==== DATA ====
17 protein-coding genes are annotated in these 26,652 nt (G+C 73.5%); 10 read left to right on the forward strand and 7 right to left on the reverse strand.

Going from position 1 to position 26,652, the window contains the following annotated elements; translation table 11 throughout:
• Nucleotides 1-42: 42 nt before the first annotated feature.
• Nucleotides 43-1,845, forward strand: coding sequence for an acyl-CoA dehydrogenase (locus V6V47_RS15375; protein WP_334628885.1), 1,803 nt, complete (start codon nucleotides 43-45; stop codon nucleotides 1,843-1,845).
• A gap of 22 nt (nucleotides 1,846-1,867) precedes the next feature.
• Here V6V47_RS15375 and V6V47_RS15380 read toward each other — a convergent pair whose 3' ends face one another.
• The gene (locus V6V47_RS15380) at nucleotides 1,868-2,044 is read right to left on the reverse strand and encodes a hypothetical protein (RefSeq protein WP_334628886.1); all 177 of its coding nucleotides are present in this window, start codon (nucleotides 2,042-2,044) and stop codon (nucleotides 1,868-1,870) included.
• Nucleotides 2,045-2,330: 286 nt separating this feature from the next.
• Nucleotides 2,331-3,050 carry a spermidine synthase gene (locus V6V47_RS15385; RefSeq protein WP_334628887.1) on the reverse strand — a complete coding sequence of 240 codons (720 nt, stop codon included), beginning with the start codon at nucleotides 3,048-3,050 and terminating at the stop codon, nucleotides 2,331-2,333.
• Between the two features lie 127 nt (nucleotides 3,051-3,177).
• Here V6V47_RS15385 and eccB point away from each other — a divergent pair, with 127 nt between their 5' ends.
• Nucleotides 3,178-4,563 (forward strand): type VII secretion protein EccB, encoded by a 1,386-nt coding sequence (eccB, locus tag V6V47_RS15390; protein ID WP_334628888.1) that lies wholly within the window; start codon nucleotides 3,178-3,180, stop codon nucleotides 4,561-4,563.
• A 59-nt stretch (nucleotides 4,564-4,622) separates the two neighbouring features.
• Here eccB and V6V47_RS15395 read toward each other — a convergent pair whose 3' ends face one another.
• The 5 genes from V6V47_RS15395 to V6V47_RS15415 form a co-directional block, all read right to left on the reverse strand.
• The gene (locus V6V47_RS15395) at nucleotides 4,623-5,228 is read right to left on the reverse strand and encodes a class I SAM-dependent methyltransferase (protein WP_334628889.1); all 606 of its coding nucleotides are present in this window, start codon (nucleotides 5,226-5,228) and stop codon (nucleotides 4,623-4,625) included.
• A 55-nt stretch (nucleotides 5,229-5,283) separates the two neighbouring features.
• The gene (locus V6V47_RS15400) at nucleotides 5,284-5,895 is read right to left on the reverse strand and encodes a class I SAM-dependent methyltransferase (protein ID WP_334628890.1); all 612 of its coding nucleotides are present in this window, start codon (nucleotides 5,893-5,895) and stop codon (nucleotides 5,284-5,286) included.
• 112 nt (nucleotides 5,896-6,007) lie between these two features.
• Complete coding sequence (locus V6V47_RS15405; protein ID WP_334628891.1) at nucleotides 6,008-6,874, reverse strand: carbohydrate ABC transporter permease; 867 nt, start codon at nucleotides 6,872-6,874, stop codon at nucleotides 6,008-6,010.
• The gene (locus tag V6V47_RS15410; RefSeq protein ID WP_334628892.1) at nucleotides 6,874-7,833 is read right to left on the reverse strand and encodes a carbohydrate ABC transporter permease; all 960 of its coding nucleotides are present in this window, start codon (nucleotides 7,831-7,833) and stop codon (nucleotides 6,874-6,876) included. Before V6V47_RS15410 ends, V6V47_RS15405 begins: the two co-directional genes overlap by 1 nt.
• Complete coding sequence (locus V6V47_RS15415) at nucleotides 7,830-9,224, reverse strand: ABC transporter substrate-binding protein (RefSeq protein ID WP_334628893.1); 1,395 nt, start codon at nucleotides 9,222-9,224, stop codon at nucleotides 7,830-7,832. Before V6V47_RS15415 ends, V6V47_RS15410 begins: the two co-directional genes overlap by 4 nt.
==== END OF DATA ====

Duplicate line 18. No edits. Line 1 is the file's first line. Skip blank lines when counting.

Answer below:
• The gene (locus V6V47_RS15400) at nucleotides 5,284-5,895 is read right to left on the reverse strand and encodes a class I SAM-dependent methyltransferase (protein ID WP_334628890.1); all 612 of its coding nucleotides are present in this window, start codon (nucleotides 5,893-5,895) and stop codon (nucleotides 5,284-5,286) included.